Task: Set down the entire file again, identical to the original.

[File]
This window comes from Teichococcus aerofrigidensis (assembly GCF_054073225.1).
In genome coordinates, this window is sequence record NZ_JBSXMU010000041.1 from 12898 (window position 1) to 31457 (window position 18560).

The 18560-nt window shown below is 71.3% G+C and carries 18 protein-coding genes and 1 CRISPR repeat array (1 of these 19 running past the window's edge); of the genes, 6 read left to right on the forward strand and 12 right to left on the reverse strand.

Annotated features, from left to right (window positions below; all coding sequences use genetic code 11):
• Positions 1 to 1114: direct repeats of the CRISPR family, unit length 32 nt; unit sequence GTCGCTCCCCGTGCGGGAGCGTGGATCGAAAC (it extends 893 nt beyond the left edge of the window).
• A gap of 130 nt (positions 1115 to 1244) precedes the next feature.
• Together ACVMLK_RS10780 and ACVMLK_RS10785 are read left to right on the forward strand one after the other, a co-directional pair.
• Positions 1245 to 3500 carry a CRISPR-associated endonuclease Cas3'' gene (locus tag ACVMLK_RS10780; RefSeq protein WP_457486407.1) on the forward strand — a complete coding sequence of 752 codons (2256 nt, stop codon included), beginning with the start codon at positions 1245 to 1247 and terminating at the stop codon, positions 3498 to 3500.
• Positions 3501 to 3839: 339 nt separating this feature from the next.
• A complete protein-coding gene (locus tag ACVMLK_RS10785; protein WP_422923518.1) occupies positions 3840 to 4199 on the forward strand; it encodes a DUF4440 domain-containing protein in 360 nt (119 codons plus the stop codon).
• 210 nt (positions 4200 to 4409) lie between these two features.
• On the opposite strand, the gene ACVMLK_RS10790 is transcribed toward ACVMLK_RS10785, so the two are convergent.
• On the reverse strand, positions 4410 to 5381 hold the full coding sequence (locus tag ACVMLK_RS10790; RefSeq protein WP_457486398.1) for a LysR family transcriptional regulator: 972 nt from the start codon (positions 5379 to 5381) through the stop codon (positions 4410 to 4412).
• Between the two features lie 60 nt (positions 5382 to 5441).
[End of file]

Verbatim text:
This window comes from Teichococcus aerofrigidensis (assembly GCF_054073225.1).
In genome coordinates, this window is sequence record NZ_JBSXMU010000041.1 from 12898 (window position 1) to 31457 (window position 18560).

The 18560-nt window shown below is 71.3% G+C and carries 18 protein-coding genes and 1 CRISPR repeat array (1 of these 19 running past the window's edge); of the genes, 6 read left to right on the forward strand and 12 right to left on the reverse strand.

Annotated features, from left to right (window positions below; all coding sequences use genetic code 11):
• Positions 1 to 1114: direct repeats of the CRISPR family, unit length 32 nt; unit sequence GTCGCTCCCCGTGCGGGAGCGTGGATCGAAAC (it extends 893 nt beyond the left edge of the window).
• A gap of 130 nt (positions 1115 to 1244) precedes the next feature.
• Together ACVMLK_RS10780 and ACVMLK_RS10785 are read left to right on the forward strand one after the other, a co-directional pair.
• Positions 1245 to 3500 carry a CRISPR-associated endonuclease Cas3'' gene (locus tag ACVMLK_RS10780; RefSeq protein WP_457486407.1) on the forward strand — a complete coding sequence of 752 codons (2256 nt, stop codon included), beginning with the start codon at positions 1245 to 1247 and terminating at the stop codon, positions 3498 to 3500.
• Positions 3501 to 3839: 339 nt separating this feature from the next.
• A complete protein-coding gene (locus tag ACVMLK_RS10785; protein WP_422923518.1) occupies positions 3840 to 4199 on the forward strand; it encodes a DUF4440 domain-containing protein in 360 nt (119 codons plus the stop codon).
• 210 nt (positions 4200 to 4409) lie between these two features.
• On the opposite strand, the gene ACVMLK_RS10790 is transcribed toward ACVMLK_RS10785, so the two are convergent.
• On the reverse strand, positions 4410 to 5381 hold the full coding sequence (locus tag ACVMLK_RS10790; RefSeq protein WP_457486398.1) for a LysR family transcriptional regulator: 972 nt from the start codon (positions 5379 to 5381) through the stop codon (positions 4410 to 4412).
• Between the two features lie 60 nt (positions 5382 to 5441).